Tom Brady’s footballs (part 6): a contagion model of rule evasion

In our previous post, we proposed the possibility of a “contagion model” of legal evasion, noting that such a model is plausible given that people tend to copy or imitate what other people are doing. Here, we present the details of our model. We start with a finite population of actors consisting of some number of law evaders and of law abiders as follows:

  • Let n be number of people in a given population.
  • Let et be the number of law evaders in population n at time t.
  • Let net be the number of law abiders at time t.
  • Let C (big C) be the level of contact between people in the population.
  • Let Τ be the contagion or transmission rate; i.e. the likelihood that a law abider will become a law evader.
  • And let c (little c) be the natural or constant level of compliance in the population.

As a result, c × et is the compliance rate; i.e. the rate at which law evaders become law abiders, and n × C is the contact rate; i.e. the rate at which the members of a population meet or come into contact with each other. (Note: the variable big C is what distinguishes our contagion model from information cascade models, which assume that the public behavior and decisions of all actors are common knowledge. In our contagion model, by contrast, each actor meets (and thus observes) a limited number of fellow actors, depending on the value taken by big C.)

Given these variables and parameters, we now present the logic of our contagion model as follows:

Screen Shot 2017-08-05 at 4.06.20 PMThankfully, our contagion equation above can be simplified through algebraic manipulation as follows:

et + 1 = et + et × {C × T × [(net)/n] – c}

Notice that as the variable et approaches zero, the (net)/n term in the equation above approaches 1, so the model can be further simplified as follows:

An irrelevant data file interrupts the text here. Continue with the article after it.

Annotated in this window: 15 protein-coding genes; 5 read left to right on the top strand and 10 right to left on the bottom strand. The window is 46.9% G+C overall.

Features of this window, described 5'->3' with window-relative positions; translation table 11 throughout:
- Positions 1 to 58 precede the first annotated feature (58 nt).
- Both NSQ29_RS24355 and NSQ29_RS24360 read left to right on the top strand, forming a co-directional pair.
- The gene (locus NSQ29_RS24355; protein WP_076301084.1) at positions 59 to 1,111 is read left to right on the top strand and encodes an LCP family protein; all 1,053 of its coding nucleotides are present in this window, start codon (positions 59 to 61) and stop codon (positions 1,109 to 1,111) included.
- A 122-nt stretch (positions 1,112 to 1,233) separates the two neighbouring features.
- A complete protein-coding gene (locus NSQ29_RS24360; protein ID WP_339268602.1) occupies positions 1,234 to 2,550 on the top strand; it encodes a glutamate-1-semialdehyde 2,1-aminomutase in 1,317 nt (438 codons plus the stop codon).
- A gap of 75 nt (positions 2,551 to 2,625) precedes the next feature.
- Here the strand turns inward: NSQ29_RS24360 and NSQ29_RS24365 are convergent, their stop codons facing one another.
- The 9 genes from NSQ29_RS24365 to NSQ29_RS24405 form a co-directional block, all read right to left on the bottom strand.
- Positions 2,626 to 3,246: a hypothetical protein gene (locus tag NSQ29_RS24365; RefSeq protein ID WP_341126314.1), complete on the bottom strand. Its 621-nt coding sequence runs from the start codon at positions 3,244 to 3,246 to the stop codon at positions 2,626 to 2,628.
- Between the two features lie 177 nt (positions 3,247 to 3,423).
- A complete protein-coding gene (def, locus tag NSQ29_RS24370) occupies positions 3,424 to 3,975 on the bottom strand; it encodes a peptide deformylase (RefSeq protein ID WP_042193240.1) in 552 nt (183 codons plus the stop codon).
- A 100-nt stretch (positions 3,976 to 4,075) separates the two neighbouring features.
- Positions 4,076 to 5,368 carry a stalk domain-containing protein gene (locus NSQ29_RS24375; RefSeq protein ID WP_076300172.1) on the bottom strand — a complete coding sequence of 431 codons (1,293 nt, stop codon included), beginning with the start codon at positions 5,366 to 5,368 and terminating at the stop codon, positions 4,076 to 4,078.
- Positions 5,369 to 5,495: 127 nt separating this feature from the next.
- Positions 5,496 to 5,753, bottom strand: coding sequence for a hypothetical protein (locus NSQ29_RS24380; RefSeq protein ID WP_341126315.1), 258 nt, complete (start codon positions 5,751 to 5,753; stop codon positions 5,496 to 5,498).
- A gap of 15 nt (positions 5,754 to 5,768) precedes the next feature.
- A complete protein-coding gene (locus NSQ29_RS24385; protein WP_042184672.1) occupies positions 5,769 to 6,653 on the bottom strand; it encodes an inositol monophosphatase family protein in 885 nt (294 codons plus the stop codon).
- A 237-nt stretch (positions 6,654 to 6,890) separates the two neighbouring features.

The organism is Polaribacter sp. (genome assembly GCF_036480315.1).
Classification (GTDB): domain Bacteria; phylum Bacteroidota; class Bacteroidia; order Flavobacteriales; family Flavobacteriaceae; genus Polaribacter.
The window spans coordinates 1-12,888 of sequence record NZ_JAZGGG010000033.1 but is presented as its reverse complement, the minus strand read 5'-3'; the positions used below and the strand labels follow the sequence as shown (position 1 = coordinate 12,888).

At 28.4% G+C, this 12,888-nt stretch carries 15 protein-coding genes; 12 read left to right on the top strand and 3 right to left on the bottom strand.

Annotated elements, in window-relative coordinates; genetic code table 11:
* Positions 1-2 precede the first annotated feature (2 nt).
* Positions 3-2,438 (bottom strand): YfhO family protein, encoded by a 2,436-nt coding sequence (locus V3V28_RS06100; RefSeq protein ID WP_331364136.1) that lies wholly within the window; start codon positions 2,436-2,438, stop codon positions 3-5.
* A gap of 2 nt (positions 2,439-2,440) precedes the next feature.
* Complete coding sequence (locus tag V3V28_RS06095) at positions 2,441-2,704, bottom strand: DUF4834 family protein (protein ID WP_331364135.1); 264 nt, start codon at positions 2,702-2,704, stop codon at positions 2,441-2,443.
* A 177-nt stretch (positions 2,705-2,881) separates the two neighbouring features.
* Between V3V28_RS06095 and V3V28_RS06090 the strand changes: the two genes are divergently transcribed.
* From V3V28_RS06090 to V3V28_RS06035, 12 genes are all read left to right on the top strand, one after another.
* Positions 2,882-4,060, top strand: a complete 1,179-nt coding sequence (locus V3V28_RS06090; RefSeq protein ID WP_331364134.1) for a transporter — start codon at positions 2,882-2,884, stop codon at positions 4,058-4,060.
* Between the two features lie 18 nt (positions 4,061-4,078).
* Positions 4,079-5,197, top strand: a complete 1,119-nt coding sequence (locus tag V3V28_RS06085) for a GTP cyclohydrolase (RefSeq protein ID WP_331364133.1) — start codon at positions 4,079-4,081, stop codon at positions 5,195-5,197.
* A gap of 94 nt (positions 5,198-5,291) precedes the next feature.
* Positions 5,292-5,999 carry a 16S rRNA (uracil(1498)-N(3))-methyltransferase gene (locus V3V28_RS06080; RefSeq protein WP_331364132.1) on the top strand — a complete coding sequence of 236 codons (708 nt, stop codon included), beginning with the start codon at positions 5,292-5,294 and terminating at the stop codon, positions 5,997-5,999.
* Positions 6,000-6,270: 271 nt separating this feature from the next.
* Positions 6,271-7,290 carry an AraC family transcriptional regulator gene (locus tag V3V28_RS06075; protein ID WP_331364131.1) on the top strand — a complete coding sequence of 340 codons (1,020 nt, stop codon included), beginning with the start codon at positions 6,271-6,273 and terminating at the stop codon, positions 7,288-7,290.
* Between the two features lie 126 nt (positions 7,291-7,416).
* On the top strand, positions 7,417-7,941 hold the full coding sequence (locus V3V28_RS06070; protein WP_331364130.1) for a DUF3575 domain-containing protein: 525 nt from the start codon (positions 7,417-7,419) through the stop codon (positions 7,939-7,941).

et + 1 = et + et × [C × T – c]

As a result, our model tells us that law-evading behavior will spread when C times T > c. In words: when the contact rate times the transmission rate is greater than the rate of compliance, law-evading behavior will spread through the population because the number of law abiders changing their behavior as they come into contact with law evaders is greater than the natural rate of compliance in the population.

But what are the values for C, T, and c? Broadly speaking, we would expect these parameters to vary depending on the actual population of actors we are modelling. By way of example, we would expect big C, the level of contact, to be high in a mobile and modern population and low in a rural or pre-modern population. Moreover, we would expect T, the transmission rate, to vary depending on the ratio of law abiders to law evaders in the population, and we would expect little c, the level of compliance in a population, to depend (endogenously) on the general level of trust in a given population and (exogenously) on the levels of detection uncertainty as well as legal uncertainty. In our next post, we will consider the interaction between both types of uncertainty: detection uncertainty and legal uncertainty.

About F. E. Guerra-Pujol

When I’m not blogging, I am a business law professor at the University of Central Florida.
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4 Responses to Tom Brady’s footballs (part 6): a contagion model of rule evasion

  1. Pingback: Tom Brady’s footballs (part 7): some problems with the contagion model | prior probability

  2. Pingback: Rule evasion (I-95 edition) | prior probability

  3. CHC says:

    Hmm.. I have to take a look at this. I dabbled in population dynamics way back when, when I was trying to model crystal nucleation and growth in a continuously-fed chemical reactor. There are parallels. I’m intrigued. I’m going to bookmark and consider this. However, I ask, did you leave a subscript off one of the “e” variables in the term bracketed “population dynamics”?

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